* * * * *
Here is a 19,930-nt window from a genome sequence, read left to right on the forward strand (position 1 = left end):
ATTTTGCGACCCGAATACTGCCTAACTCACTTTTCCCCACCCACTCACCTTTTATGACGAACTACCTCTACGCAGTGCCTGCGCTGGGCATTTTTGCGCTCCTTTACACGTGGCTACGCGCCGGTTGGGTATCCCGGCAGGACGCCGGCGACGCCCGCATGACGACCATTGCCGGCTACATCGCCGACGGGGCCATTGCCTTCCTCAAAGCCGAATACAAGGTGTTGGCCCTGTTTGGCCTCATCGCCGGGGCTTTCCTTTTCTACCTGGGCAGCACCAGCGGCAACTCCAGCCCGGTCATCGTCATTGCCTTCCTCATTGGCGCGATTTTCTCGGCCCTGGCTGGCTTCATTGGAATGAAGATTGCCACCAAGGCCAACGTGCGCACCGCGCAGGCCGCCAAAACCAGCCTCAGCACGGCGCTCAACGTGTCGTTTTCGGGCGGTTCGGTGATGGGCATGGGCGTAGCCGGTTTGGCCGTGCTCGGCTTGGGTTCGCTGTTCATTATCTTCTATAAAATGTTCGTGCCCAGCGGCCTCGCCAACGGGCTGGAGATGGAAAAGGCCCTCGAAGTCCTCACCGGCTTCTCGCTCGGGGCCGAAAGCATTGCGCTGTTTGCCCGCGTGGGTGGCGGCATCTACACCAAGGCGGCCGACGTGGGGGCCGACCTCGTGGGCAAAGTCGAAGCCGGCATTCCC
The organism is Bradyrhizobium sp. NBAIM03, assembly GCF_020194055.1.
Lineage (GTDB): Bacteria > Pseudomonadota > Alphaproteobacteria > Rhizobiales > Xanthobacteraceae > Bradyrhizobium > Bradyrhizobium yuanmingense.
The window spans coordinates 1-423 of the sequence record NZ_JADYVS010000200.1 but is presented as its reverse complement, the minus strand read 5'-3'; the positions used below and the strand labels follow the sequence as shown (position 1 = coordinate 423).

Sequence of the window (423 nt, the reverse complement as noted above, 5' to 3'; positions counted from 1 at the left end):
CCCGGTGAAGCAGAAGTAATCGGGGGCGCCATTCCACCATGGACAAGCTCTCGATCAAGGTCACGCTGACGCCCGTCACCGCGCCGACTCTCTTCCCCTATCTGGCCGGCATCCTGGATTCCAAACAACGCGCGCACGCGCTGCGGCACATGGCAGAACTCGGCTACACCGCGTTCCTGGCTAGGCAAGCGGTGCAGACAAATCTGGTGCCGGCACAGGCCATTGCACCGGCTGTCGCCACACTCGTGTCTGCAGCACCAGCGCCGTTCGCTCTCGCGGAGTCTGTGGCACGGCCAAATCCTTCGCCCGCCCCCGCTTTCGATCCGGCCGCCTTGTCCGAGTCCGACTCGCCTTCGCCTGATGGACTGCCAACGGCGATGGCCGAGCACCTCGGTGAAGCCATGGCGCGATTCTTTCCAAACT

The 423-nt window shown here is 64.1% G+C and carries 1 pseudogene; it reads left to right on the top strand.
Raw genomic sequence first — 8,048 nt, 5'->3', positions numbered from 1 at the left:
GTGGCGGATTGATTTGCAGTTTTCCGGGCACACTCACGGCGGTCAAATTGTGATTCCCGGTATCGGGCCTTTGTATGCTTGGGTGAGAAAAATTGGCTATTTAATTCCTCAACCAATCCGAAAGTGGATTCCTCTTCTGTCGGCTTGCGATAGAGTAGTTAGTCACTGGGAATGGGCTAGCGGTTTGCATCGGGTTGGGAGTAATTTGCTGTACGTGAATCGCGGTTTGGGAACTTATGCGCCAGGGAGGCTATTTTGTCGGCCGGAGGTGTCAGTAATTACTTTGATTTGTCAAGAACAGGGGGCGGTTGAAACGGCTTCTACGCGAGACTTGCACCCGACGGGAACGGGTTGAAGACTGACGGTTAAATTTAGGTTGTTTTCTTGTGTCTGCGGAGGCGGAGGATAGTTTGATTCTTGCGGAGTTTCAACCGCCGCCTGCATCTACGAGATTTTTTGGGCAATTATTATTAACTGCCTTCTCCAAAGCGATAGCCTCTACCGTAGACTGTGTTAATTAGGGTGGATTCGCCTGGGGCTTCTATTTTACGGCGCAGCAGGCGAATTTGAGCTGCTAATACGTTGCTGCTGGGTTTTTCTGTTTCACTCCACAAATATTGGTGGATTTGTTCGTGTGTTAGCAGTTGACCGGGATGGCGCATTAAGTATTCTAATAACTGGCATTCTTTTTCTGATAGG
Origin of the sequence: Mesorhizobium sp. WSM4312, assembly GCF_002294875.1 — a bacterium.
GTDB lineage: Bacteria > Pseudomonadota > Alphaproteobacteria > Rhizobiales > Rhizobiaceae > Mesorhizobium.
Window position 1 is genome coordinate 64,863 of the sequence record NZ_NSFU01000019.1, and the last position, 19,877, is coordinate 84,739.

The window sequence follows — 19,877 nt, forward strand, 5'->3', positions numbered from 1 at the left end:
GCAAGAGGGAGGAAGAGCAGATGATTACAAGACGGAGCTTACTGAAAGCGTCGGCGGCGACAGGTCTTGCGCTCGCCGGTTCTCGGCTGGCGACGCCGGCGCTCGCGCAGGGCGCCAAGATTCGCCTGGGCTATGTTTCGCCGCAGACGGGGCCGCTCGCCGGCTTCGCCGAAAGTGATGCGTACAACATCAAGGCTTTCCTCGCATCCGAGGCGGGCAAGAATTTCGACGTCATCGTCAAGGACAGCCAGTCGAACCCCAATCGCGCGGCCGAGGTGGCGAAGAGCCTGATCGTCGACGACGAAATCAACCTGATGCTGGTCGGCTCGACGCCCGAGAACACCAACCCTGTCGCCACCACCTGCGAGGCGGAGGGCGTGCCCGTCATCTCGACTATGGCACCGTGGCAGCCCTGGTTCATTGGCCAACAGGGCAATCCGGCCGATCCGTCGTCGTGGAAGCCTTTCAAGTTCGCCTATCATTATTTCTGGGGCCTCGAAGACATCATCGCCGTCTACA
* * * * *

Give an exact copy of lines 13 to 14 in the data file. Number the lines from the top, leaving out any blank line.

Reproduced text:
Window position 1 is genome coordinate 64,863 of the sequence record NZ_NSFU01000019.1, and the last position, 19,877, is coordinate 84,739.

The window sequence follows — 19,877 nt, forward strand, 5'->3', positions numbered from 1 at the left end: